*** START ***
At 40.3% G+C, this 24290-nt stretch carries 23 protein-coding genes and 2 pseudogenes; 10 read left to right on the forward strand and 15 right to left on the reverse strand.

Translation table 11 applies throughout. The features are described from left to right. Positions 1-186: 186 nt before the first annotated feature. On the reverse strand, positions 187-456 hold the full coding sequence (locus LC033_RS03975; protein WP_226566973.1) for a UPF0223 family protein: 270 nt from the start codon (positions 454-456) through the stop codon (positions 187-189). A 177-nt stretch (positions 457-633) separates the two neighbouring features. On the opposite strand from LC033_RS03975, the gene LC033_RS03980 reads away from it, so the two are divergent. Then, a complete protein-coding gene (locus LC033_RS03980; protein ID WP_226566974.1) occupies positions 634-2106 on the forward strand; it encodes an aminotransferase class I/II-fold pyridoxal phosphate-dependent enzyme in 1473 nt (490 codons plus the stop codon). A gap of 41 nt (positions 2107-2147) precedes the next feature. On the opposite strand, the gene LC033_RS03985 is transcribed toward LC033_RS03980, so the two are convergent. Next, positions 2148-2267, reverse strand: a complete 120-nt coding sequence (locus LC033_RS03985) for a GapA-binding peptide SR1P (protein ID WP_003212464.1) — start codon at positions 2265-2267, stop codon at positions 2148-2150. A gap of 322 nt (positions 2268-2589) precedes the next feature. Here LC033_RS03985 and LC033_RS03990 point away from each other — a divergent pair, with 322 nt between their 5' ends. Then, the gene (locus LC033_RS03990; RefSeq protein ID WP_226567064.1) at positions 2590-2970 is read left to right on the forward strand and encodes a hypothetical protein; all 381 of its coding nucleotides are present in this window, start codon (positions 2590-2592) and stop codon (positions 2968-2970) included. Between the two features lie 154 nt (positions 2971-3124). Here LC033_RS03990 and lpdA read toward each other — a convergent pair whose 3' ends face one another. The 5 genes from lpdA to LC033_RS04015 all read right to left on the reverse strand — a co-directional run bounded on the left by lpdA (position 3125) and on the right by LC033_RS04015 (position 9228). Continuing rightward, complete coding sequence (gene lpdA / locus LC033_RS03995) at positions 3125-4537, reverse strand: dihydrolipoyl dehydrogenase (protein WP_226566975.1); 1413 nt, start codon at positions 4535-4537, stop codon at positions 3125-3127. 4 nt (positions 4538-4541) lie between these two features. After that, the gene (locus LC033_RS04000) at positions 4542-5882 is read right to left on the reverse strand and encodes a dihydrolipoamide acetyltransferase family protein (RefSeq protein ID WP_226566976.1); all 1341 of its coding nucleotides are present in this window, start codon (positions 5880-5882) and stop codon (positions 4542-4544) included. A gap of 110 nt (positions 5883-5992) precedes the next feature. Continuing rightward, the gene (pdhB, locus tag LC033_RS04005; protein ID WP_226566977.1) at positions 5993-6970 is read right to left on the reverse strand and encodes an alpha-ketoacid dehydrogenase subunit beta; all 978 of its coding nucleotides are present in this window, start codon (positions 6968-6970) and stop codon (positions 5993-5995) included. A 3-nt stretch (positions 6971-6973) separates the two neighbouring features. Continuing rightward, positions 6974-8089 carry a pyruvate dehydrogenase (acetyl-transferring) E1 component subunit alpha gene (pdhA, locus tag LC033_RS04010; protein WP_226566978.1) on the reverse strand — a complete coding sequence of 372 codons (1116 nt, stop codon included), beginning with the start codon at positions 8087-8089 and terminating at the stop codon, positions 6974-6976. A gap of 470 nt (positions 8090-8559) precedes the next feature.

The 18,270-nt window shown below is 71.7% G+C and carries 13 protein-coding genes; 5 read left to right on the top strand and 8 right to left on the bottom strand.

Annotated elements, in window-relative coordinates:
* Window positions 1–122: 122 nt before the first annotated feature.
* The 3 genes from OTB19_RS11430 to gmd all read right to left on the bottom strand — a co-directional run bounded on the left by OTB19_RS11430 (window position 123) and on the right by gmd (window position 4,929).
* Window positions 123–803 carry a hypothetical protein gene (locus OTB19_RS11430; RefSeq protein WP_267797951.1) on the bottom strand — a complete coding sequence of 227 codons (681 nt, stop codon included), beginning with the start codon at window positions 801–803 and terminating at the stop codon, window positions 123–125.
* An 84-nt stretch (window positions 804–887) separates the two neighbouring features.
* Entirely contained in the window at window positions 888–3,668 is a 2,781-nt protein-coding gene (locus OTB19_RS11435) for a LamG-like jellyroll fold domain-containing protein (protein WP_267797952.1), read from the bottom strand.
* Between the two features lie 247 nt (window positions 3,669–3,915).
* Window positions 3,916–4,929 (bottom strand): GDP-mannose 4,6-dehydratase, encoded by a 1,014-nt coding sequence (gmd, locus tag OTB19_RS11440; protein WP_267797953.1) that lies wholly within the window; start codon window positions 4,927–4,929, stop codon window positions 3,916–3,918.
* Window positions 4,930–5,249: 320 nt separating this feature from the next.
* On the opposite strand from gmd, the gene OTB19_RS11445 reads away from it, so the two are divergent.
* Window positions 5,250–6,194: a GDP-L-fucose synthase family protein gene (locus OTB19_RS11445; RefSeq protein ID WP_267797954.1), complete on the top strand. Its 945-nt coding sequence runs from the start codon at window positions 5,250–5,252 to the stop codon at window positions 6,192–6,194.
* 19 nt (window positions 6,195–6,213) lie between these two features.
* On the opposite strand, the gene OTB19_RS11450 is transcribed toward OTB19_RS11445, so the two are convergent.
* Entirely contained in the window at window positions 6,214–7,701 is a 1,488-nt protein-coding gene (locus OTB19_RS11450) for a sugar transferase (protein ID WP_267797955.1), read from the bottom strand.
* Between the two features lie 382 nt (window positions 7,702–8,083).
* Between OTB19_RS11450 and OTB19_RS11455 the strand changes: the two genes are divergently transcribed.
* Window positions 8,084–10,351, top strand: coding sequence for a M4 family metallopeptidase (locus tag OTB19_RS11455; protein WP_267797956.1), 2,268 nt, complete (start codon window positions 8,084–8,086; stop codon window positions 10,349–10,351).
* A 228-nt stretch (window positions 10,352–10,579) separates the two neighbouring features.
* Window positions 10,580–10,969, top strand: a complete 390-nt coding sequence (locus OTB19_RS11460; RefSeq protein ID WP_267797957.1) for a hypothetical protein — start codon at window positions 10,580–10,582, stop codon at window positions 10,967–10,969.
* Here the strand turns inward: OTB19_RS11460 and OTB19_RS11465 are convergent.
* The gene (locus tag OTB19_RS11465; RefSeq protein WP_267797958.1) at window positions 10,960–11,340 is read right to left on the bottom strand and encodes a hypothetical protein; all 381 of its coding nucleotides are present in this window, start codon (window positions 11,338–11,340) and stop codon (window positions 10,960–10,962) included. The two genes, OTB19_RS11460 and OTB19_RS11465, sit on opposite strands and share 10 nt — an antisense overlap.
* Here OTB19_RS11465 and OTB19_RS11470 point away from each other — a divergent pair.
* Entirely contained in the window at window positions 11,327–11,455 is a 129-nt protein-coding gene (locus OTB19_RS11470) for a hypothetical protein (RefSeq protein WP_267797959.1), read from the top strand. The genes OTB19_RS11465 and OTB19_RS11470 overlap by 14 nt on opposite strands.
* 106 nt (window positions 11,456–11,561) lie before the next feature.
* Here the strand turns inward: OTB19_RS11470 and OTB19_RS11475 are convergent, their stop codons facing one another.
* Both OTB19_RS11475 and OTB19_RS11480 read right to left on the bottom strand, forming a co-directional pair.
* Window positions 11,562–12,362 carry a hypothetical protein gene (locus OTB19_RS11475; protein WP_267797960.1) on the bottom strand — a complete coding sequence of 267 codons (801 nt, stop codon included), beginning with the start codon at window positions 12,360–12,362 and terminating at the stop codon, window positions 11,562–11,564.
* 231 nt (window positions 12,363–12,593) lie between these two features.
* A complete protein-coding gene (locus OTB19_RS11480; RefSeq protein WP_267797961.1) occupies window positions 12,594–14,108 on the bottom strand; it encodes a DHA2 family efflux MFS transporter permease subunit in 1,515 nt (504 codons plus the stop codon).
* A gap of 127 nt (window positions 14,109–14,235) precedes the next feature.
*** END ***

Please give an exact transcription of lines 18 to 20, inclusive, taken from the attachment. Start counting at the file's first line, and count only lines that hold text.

* Between the two features lie 382 nt (window positions 7,702–8,083).
* Between OTB19_RS11450 and OTB19_RS11455 the strand changes: the two genes are divergently transcribed.
* Window positions 8,084–10,351, top strand: coding sequence for a M4 family metallopeptidase (locus tag OTB19_RS11455; protein WP_267797956.1), 2,268 nt, complete (start codon window positions 8,084–8,086; stop codon window positions 10,349–10,351).